Bilateral upper-extremity DVT is a rare but serious complication of pacemaker or ICD implantation. In the presence of a device lead, multiple factors can contribute to thrombus formation, including thrombogenicity of the lead,4 laceration of the vessel wall with an inflammatory response, the presumed reduction of the lumen from the use of 2 or more leads,5 further slowing of the flow in the affected vein after the development of collateral circulation, and increases in systemic thrombogenic factors such as plasminogen activator inhibitor-1.6,7 Multiple pacemaker leads, hormone therapy, a patient's history of venous thrombosis, the presence of a temporary wire before implantation, the previous presence of a pacemaker, the use of dual-coil leads, and lead infection have all been proposed as predictors of venous occlusion.1
The usual clinical features of upper-extremity DVT related to bilateral pacemakers or an ICD are pain, swelling, cyanosis, activity limitation in both arms, and dilated collateral cutaneous veins around the shoulders. Pulmonary embolism can also occur.8-10 When pacemaker leads are dysfunctional, finding a nonvascular route for the implantation of a new pacemaker is important. Our patient's case was further complicated by very rare, potentially life-threatening downhill esophageal varices. To the best of our knowledge, this combination of conditions has not been previously described in the medical literature.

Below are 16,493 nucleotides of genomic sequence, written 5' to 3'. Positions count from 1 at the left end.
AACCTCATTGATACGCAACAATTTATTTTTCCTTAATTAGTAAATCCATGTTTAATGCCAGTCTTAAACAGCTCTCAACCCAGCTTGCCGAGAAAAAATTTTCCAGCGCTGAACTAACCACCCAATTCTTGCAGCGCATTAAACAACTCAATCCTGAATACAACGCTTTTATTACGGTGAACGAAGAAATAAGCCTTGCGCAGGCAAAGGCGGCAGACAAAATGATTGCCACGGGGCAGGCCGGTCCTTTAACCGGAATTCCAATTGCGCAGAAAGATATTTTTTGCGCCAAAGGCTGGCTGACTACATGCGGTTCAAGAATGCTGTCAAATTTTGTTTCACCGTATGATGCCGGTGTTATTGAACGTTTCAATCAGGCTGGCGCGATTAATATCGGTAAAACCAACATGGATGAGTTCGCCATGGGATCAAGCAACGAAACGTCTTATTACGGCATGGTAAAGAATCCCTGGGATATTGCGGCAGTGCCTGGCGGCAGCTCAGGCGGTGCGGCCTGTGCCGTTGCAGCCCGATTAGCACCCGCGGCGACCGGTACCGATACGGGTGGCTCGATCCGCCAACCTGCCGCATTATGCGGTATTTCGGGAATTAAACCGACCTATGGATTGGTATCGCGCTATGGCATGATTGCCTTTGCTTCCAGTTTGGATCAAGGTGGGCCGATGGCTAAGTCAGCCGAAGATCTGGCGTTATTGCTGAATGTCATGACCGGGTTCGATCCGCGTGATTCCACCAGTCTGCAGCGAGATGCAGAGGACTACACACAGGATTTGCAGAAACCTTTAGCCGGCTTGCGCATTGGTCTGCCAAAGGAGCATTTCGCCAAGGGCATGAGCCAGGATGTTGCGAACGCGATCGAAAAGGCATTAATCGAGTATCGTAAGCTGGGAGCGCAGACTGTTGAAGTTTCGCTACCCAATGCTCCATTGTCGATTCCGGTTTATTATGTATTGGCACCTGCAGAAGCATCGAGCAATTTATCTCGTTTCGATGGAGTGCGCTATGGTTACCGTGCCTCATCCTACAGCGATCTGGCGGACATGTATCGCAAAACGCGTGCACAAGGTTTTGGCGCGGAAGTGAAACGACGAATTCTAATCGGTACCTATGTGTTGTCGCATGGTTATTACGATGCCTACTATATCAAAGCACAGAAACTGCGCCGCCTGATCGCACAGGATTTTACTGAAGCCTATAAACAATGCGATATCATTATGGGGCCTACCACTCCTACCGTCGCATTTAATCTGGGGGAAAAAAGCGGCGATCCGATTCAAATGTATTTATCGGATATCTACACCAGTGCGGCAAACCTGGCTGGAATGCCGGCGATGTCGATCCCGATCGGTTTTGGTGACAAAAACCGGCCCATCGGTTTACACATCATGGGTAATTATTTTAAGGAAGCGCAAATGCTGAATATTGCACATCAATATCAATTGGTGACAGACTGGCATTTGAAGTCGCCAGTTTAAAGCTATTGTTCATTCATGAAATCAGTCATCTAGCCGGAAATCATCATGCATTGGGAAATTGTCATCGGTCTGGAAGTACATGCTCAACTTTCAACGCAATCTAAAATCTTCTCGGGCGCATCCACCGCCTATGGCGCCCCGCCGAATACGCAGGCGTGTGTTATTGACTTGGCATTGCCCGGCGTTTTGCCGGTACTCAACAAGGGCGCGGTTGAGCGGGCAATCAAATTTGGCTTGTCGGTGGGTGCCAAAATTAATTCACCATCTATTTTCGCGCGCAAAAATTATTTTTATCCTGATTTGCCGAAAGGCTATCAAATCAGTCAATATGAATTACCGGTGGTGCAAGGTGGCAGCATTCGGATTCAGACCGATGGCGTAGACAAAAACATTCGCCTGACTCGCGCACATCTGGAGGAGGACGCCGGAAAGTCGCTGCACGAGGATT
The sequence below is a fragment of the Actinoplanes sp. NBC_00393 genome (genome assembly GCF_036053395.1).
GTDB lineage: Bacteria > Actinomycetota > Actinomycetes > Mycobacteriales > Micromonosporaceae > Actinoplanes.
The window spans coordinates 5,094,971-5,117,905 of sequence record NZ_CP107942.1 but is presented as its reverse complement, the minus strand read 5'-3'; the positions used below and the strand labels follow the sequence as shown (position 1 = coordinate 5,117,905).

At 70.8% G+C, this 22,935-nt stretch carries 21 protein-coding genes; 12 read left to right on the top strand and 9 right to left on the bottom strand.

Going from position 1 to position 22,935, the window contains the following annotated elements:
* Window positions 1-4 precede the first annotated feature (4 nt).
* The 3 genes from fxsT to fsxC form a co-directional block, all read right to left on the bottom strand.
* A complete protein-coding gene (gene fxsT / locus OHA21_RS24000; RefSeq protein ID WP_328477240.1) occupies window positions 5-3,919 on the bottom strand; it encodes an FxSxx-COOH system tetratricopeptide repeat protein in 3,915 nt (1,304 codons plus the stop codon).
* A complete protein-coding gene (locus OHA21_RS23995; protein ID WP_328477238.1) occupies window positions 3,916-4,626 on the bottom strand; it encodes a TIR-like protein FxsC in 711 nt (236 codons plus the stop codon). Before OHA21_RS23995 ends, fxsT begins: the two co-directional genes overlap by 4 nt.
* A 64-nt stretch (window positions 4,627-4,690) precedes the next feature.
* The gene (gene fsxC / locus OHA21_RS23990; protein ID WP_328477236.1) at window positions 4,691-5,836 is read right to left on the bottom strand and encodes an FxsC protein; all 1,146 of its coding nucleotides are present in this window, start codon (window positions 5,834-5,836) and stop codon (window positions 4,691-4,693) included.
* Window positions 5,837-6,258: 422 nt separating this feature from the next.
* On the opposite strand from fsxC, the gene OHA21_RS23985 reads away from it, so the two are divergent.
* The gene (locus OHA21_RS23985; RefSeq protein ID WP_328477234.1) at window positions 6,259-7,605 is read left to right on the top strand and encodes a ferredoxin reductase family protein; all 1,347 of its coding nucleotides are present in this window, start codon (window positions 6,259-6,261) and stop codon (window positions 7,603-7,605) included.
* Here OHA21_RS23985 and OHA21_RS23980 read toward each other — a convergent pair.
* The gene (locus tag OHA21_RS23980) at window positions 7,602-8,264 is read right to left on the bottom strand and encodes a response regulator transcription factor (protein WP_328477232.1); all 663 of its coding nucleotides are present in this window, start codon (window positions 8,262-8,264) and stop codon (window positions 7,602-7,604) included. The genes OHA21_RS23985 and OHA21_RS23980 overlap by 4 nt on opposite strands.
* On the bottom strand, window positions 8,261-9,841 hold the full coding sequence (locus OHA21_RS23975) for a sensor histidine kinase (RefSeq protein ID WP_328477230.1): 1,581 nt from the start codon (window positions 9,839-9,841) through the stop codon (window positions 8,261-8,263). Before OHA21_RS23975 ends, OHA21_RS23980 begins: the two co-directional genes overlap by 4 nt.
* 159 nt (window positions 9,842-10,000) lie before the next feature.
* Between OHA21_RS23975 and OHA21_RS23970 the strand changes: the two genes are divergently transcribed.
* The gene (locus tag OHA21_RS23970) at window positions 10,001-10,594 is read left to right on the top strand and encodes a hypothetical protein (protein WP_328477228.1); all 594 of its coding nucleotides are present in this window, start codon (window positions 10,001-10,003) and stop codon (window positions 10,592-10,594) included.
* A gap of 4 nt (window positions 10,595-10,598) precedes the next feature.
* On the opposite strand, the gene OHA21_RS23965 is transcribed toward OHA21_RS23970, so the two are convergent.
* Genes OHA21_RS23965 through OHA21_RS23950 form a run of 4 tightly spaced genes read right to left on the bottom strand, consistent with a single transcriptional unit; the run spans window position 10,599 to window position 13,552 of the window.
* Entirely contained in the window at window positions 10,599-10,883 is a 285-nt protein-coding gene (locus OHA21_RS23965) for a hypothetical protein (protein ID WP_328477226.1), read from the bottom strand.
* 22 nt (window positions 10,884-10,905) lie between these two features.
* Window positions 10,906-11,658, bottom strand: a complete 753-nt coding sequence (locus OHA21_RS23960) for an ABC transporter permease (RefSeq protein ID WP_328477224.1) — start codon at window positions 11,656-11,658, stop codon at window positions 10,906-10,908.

The earliest English-language descriptions of downhill esophogeal varices were published in the 1960s.11,12 These varices are very rare and result from superior vena caval obstruction that develops in the upper third of the esophagus. The most common obstructions are lung carcinoma and large mediastinal tumors.13 Occasionally, obstructions are caused by mediastinal fibrosis, substernal giant goiter, giant lymphoma, or thrombosis that develops after percutaneous intervention to the superior vena cava.14,15 Our patient's case indicates that device-related bilateral upper-extremity DVT can also cause downhill esophageal varices.
Downhill esophageal varices usually disappear after the underlying cause has been treated. Treatment methods include chemoradiotherapy, embolization, or resection of the lesion.13-15 Band ligation seems to safely control variceal bleeding in patients with acute bleeding and an uncorrectable underlying cause. Our patient experienced no bleeding, so endoscopic treatment was not needed.
On the basis of our experience, we urge physicians to include downhill esophageal varices—although they are rare—in the differential diagnosis of gastrointestinal bleeding in patients who have undergone repeated pacemaker or ICD implantation. The combination of device-related upper-extremity DVT and potential bleeding associated with downhill esophageal varices must be considered before anticoagulation therapy is prescribed.
We thank Mehmet Ibis at Turkiye Yuksek Ihtisas Hospital's Department of Gastroenterology and Seyfettin Koklu at Ankara Hospital's Department of Gastroenterology for their assistance.
Address for reprints: Nurcan Basar, MD, Karargahtepe Mahallesi, Camalti Sokak, No: 41/3, Kecioren, 06120 Ankara, Turkey